Have you whistled bits of ragtime at the end of all creation,
And learned to know the desert’s little ways?
Jon Griggs started working as a cowboy on the Maggie Creek Ranch west of Elko 17 years ago. For the last decade, he has been manager.
“My favorite smell is sagebrush after a rain,” Griggs says. “It’s kind of musky, fresh, almost bitter. . . . It pretty much represents what I love. I love the cattle operation I’m on and the country we’re in and the place I get to raise my family.”
Lately it is the smell of burning sage that has wafted across Maggie Creek Ranch.
Last year the Redhouse Complex fire hit. The year before, it was the Suzie. “It started on an afternoon about 2 o’clock with several lightning strikes, and by 9 o’clock the next morning it was 30,000 acres,” Griggs recalled.
He tried to stop the Redhouse by himself. “I was there with a dozer, when it was 20 or 30 acres. But it moved so fast I couldn’t get around it.”
Between the two blazes, Griggs estimates, 80% of the ranch’s public and private grazing lands has burned in the last two years, inviting more cheatgrass.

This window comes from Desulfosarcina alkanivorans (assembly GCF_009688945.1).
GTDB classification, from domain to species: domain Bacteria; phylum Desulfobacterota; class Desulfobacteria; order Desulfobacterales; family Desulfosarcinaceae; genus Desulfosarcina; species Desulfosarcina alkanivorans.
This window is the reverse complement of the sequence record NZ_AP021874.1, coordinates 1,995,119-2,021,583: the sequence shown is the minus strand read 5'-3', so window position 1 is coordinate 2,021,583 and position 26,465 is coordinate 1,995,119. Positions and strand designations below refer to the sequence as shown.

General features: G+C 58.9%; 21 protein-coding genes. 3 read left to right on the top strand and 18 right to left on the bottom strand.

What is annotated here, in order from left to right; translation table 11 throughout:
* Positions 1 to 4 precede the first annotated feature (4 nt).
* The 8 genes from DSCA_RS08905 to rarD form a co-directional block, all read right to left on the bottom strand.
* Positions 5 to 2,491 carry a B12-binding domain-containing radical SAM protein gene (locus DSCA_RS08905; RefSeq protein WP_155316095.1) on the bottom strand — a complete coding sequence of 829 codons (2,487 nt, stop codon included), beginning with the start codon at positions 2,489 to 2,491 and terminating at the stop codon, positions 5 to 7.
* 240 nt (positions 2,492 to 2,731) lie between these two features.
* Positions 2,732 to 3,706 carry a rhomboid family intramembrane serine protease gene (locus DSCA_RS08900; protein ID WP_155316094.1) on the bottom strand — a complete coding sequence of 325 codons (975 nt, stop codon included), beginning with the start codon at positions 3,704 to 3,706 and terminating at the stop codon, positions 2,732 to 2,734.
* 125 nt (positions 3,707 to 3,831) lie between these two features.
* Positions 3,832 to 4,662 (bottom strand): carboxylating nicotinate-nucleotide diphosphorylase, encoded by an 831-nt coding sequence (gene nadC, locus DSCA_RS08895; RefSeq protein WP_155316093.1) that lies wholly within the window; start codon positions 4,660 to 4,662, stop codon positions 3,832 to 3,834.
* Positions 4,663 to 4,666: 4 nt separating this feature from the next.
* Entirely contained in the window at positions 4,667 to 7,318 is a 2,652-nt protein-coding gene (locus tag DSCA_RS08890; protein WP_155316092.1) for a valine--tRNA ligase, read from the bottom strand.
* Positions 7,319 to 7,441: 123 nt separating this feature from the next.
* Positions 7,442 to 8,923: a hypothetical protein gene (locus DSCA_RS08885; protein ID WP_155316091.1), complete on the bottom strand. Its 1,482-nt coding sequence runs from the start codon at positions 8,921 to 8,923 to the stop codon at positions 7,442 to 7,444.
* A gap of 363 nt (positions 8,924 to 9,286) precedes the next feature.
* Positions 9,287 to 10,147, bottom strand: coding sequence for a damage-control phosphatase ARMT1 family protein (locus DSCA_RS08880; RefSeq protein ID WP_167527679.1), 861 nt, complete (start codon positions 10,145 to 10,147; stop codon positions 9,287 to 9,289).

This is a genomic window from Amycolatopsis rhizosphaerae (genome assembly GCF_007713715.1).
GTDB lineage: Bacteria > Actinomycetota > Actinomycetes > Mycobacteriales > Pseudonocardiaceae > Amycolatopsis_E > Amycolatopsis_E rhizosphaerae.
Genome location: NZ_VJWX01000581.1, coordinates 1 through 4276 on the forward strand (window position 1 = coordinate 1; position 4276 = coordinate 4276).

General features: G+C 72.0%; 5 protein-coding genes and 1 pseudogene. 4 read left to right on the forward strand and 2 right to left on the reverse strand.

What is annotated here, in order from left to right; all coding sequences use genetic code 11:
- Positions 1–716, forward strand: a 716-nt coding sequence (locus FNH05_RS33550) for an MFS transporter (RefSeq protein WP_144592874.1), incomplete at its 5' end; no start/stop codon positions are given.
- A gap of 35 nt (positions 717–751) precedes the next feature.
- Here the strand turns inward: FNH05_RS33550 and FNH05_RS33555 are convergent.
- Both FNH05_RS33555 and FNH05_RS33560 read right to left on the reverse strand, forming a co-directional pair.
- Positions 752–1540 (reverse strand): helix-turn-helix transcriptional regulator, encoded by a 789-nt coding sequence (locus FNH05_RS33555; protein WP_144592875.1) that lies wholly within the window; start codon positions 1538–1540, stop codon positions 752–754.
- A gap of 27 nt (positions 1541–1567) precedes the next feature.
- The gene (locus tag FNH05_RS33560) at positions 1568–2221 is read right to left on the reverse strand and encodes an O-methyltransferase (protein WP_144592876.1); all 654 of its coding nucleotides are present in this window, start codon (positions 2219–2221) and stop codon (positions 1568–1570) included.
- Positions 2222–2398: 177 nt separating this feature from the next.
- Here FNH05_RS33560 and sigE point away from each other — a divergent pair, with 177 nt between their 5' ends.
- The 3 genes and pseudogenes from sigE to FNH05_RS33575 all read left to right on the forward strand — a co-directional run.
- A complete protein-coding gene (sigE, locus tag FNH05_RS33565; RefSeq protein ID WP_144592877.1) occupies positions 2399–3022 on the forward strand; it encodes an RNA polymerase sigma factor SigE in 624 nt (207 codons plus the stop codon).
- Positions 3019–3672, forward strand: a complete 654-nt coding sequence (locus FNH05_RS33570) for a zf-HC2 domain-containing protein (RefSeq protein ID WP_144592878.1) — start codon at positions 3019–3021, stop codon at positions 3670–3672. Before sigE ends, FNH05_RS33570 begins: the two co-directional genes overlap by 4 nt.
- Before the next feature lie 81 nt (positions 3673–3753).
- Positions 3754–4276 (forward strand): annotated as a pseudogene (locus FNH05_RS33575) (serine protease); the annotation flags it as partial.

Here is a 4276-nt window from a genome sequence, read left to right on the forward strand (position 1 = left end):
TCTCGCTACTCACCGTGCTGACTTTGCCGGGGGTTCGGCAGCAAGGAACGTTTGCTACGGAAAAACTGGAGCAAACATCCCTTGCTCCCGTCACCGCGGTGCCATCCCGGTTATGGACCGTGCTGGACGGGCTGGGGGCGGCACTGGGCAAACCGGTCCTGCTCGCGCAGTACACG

A few hours’ drive north, just outside of Boise, Idaho, Mike Pellant and his colleagues at the Bureau of Land Management are waging a Sisyphean campaign against fire and cheatgrass in the Snake River Birds of Prey National Conservation Area.
Pellant is coordinator of the Great Basin Restoration Initiative, a government effort launched in 1999 after a chunk of the basin bigger than Delaware burned in 10 days. The program sponsors native plant research and promotes reseeding.
When Pellant started working at Snake River in 1981, the conservation area was mostly sage. Now it’s mostly cheatgrass. In the last 15 years, 70% of it has burned at least once.
Near a road, Pellant walks into a remnant patch of Wyoming big sage, the dominant sagebrush of the Great Basin.
The woody gray-green-leafed shrub, about 3 feet tall, provides wildlife with a kitchen and bedroom: food and cover from snow and searing sun. The moss-like crust spreading between the plants acts like a lawn, absorbing moisture and holding the soil in place. The low-growing, high-protein winterfat shrub scattered around the sage offers another level of food and shelter.